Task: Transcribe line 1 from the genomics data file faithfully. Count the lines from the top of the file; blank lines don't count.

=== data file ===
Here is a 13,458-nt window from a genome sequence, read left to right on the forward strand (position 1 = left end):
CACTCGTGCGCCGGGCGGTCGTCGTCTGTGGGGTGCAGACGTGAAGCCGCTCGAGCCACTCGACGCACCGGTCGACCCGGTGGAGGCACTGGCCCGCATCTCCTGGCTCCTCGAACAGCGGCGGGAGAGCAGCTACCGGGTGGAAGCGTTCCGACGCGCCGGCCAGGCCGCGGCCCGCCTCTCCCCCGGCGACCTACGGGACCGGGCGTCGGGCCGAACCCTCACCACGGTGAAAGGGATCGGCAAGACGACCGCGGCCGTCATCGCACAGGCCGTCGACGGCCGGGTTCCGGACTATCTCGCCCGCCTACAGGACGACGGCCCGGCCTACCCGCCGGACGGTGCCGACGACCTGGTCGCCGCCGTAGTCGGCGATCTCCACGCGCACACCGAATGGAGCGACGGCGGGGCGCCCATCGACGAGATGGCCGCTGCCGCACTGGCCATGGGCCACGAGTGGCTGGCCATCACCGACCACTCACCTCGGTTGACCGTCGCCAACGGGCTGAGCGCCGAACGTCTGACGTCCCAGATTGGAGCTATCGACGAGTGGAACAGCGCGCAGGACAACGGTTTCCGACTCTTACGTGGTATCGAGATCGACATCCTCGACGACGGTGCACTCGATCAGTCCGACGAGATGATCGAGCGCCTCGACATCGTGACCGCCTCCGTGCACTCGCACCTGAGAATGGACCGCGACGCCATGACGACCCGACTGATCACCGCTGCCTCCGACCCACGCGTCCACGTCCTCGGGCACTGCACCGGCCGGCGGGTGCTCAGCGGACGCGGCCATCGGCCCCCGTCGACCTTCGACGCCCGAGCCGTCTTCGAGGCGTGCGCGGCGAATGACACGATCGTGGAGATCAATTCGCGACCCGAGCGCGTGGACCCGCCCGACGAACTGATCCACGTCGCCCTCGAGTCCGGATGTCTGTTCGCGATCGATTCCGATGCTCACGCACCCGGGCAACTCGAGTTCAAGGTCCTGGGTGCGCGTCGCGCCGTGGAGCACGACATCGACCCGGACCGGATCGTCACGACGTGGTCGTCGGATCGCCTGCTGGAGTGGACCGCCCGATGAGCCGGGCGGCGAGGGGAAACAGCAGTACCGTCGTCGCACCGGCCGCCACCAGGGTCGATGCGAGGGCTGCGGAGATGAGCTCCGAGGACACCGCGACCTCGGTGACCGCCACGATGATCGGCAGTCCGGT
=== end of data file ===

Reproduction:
Here is a 13,458-nt window from a genome sequence, read left to right on the forward strand (position 1 = left end):